What seniors should consider when applying for home mortgages
Law You Can Use
Most people have emotional ties to their homes because of family memories created there, but the responsibilities that come with home mortgages can become financially burdensome to seniors. There are many factors you should consider when thinking about applying for a mortgage to buy, refinance or make improvements to your home.
Q: What should I keep in mind when considering a mortgage loan?
A: If you already own a home, consider whether it makes sense to stay in your current home or to downsize. As children move out, a large home may no longer be practical. Downsizing can both cash out equity from a larger home and reduce monthly expenses by replacing a larger mortgage payment on a larger home with a smaller mortgage payment on a smaller home. Moving to an apartment or condominium without a yard or where much of the maintenance is handled by a homeowners’ association is also an option.
If your home is already the right size and you can afford to stay, you might want to consider refinancing your existing mortgage loan. With proper financial planning, younger seniors can plan to repay their mortgages before they retire. However, many seniors are not able to retire without mortgage debt, and refinancing allows you to lower the interest rate or reset the term of your existing mortgage. By resetting the mortgage term, the outstanding balance of your existing loan will be spread out over a longer period of time. Extending the term may increase the overall interest charges you will pay, but it also will lower your monthly payments and free up money for other monthly expenses. If you are on a fixed income, consider refinancing from an unpredictable adjustable rate mortgage to a stable fixed rate mortgage.
Q: Will I qualify for a mortgage loan?
A: Your eligibility for a mortgage loan generally will depend on your income, your assets (checking, savings, stocks, bonds, IRAs, etc.), your credit score and the value of the property that will be securing the mortgage loan.
Not everyone who applies for a loan will be approved or will get the same loan terms, but lenders must consider reliable income from part-time employment, Social Security, pensions and annuities when making mortgage loan decisions. They must also consider reliable public assistance income in the same way that they consider other income. The Equal Credit Opportunity Act (ECOA) prohibits lenders from credit discrimination on the basis of a number of factors, including your age and whether you get public assistance. A lender may ask you for most of this information in certain situations, but may not use it as the basis of a decision to reject your mortgage application or to set your loan terms. If your mortgage application is denied, the lender must give you specific reasons for the denial.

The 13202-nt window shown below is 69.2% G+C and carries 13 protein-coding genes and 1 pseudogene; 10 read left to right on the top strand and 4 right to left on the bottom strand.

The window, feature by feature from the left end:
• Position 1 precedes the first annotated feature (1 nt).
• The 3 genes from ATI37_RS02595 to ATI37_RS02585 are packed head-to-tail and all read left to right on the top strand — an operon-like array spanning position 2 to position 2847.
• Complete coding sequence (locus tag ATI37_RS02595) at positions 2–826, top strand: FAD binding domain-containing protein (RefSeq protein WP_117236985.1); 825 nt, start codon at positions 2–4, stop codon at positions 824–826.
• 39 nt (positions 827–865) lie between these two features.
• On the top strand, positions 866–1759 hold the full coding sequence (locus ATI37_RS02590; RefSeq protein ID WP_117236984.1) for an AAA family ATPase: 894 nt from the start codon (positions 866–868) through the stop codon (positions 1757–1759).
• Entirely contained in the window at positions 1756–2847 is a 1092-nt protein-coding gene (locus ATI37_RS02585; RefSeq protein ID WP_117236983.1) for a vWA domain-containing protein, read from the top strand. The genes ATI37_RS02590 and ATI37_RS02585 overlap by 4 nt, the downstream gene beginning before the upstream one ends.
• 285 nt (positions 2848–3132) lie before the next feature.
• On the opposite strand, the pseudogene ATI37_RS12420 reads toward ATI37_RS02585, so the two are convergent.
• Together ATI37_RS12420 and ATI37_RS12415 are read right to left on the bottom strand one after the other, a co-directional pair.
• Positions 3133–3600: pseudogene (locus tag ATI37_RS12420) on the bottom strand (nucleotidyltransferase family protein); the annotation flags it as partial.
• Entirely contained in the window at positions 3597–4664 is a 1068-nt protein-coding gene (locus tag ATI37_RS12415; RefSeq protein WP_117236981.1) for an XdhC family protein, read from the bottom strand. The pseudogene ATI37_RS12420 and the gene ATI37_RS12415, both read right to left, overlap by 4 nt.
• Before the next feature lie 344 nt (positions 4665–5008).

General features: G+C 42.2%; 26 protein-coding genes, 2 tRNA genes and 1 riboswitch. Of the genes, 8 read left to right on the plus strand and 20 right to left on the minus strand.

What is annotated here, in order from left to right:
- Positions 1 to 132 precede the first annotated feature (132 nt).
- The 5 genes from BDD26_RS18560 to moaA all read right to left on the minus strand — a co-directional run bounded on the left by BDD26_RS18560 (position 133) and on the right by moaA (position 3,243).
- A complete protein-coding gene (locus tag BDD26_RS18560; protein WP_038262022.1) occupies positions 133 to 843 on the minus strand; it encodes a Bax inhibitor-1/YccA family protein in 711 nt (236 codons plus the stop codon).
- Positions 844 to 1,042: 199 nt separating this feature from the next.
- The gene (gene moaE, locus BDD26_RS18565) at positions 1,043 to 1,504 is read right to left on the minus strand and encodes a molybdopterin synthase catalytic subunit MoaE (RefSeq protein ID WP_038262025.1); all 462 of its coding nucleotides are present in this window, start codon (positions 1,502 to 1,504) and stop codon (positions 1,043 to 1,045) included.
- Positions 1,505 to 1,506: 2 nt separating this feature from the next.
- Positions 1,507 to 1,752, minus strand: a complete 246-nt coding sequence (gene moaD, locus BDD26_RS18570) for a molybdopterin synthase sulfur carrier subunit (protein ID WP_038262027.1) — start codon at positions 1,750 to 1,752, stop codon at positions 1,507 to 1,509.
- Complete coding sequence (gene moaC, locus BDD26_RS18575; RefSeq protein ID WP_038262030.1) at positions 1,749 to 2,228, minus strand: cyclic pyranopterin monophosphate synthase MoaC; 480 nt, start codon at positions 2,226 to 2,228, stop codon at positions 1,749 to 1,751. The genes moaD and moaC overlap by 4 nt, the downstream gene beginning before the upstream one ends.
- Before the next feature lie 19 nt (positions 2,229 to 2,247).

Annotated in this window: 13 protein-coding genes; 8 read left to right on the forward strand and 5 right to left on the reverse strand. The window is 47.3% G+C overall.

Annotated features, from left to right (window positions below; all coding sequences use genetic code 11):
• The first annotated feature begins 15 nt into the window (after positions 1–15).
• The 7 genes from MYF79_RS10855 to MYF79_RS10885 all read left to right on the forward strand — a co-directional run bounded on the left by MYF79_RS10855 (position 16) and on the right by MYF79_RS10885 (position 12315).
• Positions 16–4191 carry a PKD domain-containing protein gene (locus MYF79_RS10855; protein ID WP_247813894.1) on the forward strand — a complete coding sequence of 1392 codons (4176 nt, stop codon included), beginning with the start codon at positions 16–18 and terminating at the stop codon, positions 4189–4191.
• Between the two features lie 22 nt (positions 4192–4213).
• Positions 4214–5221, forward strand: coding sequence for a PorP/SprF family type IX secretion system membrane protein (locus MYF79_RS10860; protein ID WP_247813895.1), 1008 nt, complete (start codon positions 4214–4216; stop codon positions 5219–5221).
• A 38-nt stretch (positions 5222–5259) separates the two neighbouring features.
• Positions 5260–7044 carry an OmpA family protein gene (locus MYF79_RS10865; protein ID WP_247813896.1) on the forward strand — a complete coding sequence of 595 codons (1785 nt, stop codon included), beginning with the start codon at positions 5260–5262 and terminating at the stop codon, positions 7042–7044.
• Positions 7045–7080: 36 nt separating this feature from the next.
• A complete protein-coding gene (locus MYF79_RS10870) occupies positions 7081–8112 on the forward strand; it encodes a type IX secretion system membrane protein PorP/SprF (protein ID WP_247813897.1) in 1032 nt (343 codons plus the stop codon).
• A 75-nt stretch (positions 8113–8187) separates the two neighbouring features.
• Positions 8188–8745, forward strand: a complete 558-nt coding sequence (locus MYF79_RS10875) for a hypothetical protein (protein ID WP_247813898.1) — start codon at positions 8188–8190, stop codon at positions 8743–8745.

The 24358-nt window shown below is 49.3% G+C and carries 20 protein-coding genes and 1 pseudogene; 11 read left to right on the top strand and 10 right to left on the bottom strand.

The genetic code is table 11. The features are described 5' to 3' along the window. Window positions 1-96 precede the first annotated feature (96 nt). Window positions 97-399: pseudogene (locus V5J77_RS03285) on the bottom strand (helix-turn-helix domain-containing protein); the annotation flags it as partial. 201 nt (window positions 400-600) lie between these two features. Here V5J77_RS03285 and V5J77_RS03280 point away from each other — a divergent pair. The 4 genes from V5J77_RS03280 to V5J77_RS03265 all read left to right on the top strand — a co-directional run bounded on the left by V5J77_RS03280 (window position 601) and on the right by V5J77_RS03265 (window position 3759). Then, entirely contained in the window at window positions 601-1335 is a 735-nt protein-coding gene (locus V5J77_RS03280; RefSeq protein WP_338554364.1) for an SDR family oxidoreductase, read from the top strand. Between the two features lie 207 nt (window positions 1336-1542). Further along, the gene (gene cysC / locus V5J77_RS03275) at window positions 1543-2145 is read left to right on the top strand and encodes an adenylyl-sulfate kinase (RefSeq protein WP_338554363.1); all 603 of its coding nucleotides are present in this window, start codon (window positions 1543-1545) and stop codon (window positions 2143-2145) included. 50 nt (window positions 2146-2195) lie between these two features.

Q: Even if I qualify, how will I know if a mortgage loan is right for me?
A: There are many types of mortgage loans, including conventional home loans, Federal Housing Administration insured loans, Department of Veterans Affairs guaranteed loans for veterans, Rural Housing Service guaranteed loans, home equity lines of credit and reverse mortgages. Some loans have strict qualification requirements, while others are designed for lower income homebuyers.
Obtaining a mortgage loan carries costs that can vary with the type of loan you choose. Usually there will be lender fees, an appraisal fee, title insurance costs and other closing expenses related to the mortgage loan. You must also factor real estate taxes and homeowners insurance into your budget. Usually you will be required to make a down payment of between 3.5 percent and 20 percent, depending on the type of loan and the bank’s requirements. While lower down payments can be appealing in the short term, they come with higher monthly payments due to higher interest rates. Smaller down payments also may require additional mortgage insurance, increasing your total costs over the long term. However, making a higher down payment can deplete your savings and investments. It is critical to consult a trusted financial adviser and get independent financial advice before deciding which mortgage product may make sense for you, and what terms best suit your financial situation.
This legal information column was provided by the Ohio State Bar Association (OSBA) and prepared by Adam Saurwein, an attorney in the Cleveland office of the firm of Benesch Friedlander Coplan & Aronoff. Articles appearing in this column are intended to provide broad, general information about the law. Before applying this information to a specific legal problem, the OSBA urges readers to seek the advice of a licensed attorney.
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